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Berlin Native, Corrections Officer, Gives Unique Perspective to Rocky Hill Proposed Nursing Home

Mike Lombardo, who grew up in Berlin and now lives in Rocky Hill, questions the need for the facility.

 

 

Berlin native Mike Lombardo has a unique perspective on the controversial proposal to put a nursing home here for terminally ill and mentally incapacitated state prisoners.

Lombardo now lives in Rocky Hill with his wife and son, three minutes from the proposed facility. He's also a corrections officer with the state's Department of Corrections and is a union rep for AFSCME local 1565-np-4 correctional officer bargaining unit.

In short, Lombardo thinks the proposed nursing facility is a bad fit for the neighborhood and the town.

"There are a number of reasons that this is wrong in this space but my biggest fear is that they are using private security that is untrained and unskilled and doesn't have the mandatory training in dealing with these prisoners," Lombardo said. "People will visit these prisoners at the home. If they visit at a correctional facility they have to go through a background check and we have a K-9 drug sniffing dog they have to pass by. Most visitors are compliant but what about the ones that aren't. They won't have a K-9 unit there. I would bet they don't have an emergency response plan and what is their chain of command. It is a huge recipe for disaster."

There has been much discussion and outcry against the proposed nursing home at 60 West St. in Rocky Hill. Neighbors and residents don't want it because they fear it is really more of a prison and not a nursing home as the state has proposed. Town officials do not want it because they say the state superceded local zoning rules to allow it to operate in a residential neighborhood.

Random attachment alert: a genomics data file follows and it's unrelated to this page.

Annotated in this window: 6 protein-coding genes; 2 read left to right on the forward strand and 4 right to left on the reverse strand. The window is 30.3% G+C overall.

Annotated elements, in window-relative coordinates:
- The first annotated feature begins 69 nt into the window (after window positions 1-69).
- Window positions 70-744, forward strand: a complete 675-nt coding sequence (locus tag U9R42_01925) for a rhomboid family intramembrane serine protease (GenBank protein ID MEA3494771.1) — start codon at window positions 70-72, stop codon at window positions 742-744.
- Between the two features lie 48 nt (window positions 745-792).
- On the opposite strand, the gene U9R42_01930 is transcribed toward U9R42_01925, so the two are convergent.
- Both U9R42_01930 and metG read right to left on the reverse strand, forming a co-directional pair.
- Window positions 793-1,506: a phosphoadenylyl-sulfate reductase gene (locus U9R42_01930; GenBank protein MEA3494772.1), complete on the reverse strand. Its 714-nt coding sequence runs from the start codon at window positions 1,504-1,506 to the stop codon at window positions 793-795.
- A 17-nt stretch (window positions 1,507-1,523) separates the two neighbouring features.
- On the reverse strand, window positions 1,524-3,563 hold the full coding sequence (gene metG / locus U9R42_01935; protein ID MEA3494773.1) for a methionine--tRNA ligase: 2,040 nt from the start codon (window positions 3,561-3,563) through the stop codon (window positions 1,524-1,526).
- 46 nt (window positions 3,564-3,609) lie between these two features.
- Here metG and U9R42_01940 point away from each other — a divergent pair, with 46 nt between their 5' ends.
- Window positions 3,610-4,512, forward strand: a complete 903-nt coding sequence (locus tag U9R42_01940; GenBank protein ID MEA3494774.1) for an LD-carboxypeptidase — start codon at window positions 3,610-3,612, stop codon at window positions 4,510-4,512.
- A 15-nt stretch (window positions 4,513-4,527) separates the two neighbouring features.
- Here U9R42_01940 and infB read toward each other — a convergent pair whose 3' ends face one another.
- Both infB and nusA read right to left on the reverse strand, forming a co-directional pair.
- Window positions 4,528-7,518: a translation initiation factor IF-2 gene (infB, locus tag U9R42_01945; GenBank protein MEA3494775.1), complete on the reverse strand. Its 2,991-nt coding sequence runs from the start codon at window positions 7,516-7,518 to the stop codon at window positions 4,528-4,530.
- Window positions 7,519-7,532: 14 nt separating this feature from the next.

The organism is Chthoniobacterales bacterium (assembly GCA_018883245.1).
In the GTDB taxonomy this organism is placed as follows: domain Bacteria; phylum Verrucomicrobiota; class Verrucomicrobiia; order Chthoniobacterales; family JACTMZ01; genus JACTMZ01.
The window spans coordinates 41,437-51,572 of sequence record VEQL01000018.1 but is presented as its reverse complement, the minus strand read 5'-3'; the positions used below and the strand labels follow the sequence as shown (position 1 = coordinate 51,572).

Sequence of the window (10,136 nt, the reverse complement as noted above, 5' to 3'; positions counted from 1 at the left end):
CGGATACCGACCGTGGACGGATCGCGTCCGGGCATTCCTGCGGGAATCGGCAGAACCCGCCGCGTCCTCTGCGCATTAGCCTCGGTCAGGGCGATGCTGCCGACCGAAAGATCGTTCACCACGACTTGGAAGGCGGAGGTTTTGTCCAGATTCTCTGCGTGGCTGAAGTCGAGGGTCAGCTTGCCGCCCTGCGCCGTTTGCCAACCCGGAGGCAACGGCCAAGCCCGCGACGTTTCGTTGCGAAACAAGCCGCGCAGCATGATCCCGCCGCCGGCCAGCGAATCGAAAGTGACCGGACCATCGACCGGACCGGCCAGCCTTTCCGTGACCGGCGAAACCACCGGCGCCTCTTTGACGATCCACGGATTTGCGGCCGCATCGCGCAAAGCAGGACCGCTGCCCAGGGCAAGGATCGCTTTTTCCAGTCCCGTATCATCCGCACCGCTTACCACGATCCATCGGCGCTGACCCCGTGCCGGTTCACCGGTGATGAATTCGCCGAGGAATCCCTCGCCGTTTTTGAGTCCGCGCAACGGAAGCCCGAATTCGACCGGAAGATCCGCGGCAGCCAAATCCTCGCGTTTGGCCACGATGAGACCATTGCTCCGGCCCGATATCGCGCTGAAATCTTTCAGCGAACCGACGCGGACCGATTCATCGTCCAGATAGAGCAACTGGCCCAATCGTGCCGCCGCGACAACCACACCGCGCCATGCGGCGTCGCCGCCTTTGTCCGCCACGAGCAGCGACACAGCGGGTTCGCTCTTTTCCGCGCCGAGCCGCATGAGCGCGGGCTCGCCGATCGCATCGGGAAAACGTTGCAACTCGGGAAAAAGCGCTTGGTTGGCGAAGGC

Lombardo said just because these prisoners are at the end-of-life stage or are mentally incapacitated, doesn't mean there's no potential for problems.

"All if takes is one person to tip something off," the Berlin native said. "Can you imagine if these people are in pain at end of life? Do you think their family won't try to sneak some drugs to them to ease the pain. I have seen 'lifers,' people who have been in and out of the criminal justice system their whole lives and most of them are dependent on drugs or alcohol. The narcotics have ruined their lives. They have to have it. So how will this private security team deal with this issue? And the state says these people will be incapacitated. I have seen firsthand, the older you get the wiser you get. I have seen old men take down younger men because they were smart. It can happen and might happen here. Are they willing to say the private security and that facility can guarantee these prisoners won't escape and what happens if they do? What is the plan then?"

He also disputes the state's calculation that the facility will need 500 beds for end-of-life prisoners. He doubts there are that many prisoners in the system who would qualify to be sent to the new home. To qualify for end-of-life status, prisoners must be within six months of dying. He said each prison right now has an infirmary and a wing at the UConn Medical Center to handle some of these prisoners.

"This is the state's foot in the door to for privatization over our bargaining unit. I can't tell you what the future holds, but in my opinion this is what that is. I am three minutes away, but I feel terrible for those people that live right next to the facility."

Lombardo, who grew up in Berlin, says other towns should sit up and take notice.

"If it can happen here, it can happen anywhere," he said. "I would hate to see it happen in my hometown of Berlin. The mayor of Rocky Hill sent a letter to the mayors of all the towns in Connecticut letting them know about this. It just makes no sense.

"There are two prisons that were closed in Mansfield and Cheshire. Why not re-open one or both of them and put these 500 beds there? At least the facility would be more secure with fencing and a big area away from residents. The simple answer is the state doesn't want to pay for the labor.

"The state is saying this facility is sovereign to zoning because it is an extension of a state agency and acting on behalf of the state. If they can say that here, they can say it anywhere so other towns should really be watching this case."

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